Carnegie appealed to my students’ impulses toward gossip and drama. “There is nothing so interesting to ourselves as ourselves,” he wrote. He believed that all speakers should begin their presentations in loud and splashy ways, like whistling or screaming or tossing cigars to the crowd. He tells the story of one orator who opened his speech by shooting a pistol—but this was too much, Carnegie concluded. It’s important to get the proportions right: a juicy detail right at the beginning is just enough. A grand and general intro is pure boredom:
For example, I recently heard a speaker begin like this. “Trust in the Lord and have faith in your own ability…” A preachy, obvious way to begin a talk! But note his second sentence; it is interesting; it has heartthrob in it: “My mother was left a widow in 1918 with three children to support, and no money…” Why, oh why, didn’t that speaker begin in his first sentence by telling about the struggles of his widowed mother with three little children to support!
After assigning Carnegie, I worried (and maybe secretly hoped) that public speaking class would turn into therapy time. But the students were reluctant. Even when they wrote personal speeches, they tended to edit out the most intimate details at the podium. One girl, who spoke English tentatively, wrote a speech about drunk driving that began with a story of her brother’s death in a car crash. When she gave the speech, though, she omitted the accident. After class, I asked her why, and she shook her head and said it was “too touching.”
For Carnegie, emotions were beside the point. Public speaking was a performance of sincerity; if you actually felt sad about the things you were describing, that was a perk. “Acting in earnest will make you feel earnest,” he used to say. Carnegie was open about his own social failings. He was neither charismatic nor happy—he worried that when his depressed father didn’t come home at night, they’d find his body in the barn, “dangling from the end of a rope”—and his solution was to smile and be bubbly. “I realize now that healthy people don’t write books on health,” he wrote in a letter to his local newspaper. “It is the sick person who becomes interested in health.” His fascination with social interactions, which culminated in his 1936 best seller How to Win Friends and Influence People, turned pleasing others into an issue of mechanics. “Personality is a vague and elusive thing,” he wrote, “defying analysis like the perfume of a violet.”
In training centers all over the country, Carnegie instructors teach their students to set goals for their image. Usually this means acting bigger, louder, and looser. The technique is simple: if you’re nervous, pretend that you’re not. Carnegie made public speaking—once reserved for religious and political authorities—appeal to undistinguished nine-to-fivers. The practical possibilities in oration were apparent to my students from the beginning. When I asked them to go around the room and come up with the most gripping first sentence they could think of, about half of them recited variations on the same theme: Do you want to know how to make a million dollars in a day? Even the shy students seemed more poised as they talked about getting rich.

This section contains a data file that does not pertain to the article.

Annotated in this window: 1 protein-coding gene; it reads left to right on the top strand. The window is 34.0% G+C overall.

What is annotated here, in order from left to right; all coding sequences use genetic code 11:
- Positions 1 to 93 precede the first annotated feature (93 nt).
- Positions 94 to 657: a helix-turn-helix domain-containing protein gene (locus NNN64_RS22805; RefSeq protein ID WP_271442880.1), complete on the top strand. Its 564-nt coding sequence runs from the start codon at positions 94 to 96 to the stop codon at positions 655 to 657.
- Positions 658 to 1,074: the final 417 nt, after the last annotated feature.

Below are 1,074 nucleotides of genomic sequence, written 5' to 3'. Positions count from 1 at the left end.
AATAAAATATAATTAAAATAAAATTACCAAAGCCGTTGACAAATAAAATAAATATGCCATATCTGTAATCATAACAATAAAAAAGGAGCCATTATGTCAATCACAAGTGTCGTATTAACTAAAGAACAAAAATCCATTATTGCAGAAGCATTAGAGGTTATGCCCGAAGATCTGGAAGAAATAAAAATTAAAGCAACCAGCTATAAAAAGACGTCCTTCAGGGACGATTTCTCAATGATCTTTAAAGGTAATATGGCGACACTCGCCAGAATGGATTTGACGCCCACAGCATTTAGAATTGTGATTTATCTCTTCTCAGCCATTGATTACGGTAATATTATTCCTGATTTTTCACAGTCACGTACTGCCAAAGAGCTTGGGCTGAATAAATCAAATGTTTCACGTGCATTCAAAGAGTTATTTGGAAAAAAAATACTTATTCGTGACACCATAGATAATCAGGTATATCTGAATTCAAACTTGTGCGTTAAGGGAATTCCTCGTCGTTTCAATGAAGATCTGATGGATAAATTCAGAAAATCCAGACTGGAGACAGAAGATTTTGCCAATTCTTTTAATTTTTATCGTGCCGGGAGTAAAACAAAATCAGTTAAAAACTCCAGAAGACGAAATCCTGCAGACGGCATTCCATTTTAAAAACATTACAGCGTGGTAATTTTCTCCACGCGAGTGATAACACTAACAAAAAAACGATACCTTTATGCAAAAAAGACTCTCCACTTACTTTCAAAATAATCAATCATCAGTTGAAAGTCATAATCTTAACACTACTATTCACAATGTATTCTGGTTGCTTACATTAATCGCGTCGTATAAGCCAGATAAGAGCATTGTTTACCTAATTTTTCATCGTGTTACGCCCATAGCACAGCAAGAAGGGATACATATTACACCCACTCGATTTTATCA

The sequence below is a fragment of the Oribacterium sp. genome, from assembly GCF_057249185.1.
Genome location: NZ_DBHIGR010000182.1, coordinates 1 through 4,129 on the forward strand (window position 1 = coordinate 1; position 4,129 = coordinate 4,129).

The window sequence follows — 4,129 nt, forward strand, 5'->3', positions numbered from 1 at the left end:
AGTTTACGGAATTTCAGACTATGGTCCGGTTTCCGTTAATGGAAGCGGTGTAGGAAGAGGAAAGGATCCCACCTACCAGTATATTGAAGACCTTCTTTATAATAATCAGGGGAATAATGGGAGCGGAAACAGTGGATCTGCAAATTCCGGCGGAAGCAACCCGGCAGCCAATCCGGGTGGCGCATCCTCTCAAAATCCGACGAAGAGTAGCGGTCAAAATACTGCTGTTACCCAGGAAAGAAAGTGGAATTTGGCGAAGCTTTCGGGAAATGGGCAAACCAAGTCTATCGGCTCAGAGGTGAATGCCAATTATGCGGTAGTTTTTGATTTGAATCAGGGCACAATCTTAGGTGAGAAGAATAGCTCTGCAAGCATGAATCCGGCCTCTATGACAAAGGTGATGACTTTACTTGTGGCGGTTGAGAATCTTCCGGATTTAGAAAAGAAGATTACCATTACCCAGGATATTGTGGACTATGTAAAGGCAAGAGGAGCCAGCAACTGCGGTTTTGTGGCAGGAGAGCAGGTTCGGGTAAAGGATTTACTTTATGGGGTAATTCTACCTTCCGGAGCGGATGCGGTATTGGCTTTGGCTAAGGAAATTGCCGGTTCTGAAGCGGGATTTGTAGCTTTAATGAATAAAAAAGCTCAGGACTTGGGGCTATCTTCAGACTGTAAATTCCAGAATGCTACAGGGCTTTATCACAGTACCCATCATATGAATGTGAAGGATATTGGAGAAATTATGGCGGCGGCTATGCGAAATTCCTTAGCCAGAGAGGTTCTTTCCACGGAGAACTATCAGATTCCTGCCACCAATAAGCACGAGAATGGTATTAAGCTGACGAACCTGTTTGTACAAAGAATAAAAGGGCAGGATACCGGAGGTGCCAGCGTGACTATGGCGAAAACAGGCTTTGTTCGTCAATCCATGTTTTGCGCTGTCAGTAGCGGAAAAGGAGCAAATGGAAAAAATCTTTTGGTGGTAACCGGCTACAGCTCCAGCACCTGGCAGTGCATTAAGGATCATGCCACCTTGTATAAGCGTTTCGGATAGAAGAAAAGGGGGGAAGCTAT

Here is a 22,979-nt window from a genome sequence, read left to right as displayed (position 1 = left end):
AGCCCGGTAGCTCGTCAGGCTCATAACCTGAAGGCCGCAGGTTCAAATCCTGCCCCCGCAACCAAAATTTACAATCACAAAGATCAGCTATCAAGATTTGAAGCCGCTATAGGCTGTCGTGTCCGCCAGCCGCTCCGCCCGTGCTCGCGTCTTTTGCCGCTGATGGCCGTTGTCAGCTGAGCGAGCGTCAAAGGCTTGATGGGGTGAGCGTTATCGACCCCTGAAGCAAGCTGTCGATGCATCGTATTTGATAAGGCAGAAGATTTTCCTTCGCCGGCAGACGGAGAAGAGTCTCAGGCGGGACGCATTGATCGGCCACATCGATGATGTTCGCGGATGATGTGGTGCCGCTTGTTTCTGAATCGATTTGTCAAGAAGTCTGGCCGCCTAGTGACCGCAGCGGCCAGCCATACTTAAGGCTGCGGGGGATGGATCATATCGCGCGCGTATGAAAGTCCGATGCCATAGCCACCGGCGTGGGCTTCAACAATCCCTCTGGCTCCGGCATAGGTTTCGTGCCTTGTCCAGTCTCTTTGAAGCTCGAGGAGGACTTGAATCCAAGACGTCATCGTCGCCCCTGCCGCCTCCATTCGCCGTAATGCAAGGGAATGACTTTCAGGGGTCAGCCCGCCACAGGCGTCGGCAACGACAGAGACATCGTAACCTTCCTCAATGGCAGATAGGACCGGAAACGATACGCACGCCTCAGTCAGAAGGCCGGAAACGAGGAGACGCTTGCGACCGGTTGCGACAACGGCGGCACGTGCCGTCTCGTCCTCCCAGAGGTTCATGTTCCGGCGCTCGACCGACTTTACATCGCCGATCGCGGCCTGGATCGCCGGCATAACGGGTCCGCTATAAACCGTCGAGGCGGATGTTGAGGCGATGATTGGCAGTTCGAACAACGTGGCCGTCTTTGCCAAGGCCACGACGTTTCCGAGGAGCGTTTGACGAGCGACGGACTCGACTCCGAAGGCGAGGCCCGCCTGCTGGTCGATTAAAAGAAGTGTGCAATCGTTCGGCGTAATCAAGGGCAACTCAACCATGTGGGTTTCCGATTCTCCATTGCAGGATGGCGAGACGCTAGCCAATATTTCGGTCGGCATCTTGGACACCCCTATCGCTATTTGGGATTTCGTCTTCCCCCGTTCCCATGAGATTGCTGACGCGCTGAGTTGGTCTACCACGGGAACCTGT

We watched a tape of the second presidential debate between George Bush and John Kerry, and most of the class could agree that Bush was Carnegie’s kind of man: an unimpressive, ordinary guy who speaks in short, declarative sentences and is unafraid of manual labor. We turned the volume down so that all we could note were the gestures: Kerry was elegant and relaxed. Bush looked overexcited. He pointed fiercely at the moderator and stepped forward with each statement like a jumpy boy. He smiled enthusiastically when Kerry accused him of owning a timber company. “That’s news to me,” he said. “Need some wood?”
In her 1976 book Freeing the Natural Voice, Kristin Linklater writes that the art of elocution is reaching a dead end: “The fear of indulgence has virtually deprived us of a serviceable form through which to communicate.” To avoid phoniness or extravagance, we talk plainly, as if we’re perpetually in the mode of “making appointments, exchanging news, shopping,” she writes. Carnegie’s theories helped usher in this obsession with bare-bones earnestness. He convinced people that they didn’t have to be particularly brilliant to command an audience. Being too intellectual or imaginative was off-limits because people distrusted such qualities. Speaking, Carnegie said, should be “practical as the automobile, direct as a telegram, businesslike as a telling advertisement.”
Most of my students assumed a tone of waxen friendliness when they stepped up to the podium. They’d gesture a little too theatrically and say “Good afternoon, my name is ———!” long after everyone knew each other. They’d bring in gigantic visual aids like computer keyboards and volleyballs and salad bowls and point to them only once. At the end of the speech, they’d ask for questions and then walk away without looking to see if anyone had raised a hand. We’d all be clapping. We clapped no matter what anyone said, as long as they said something.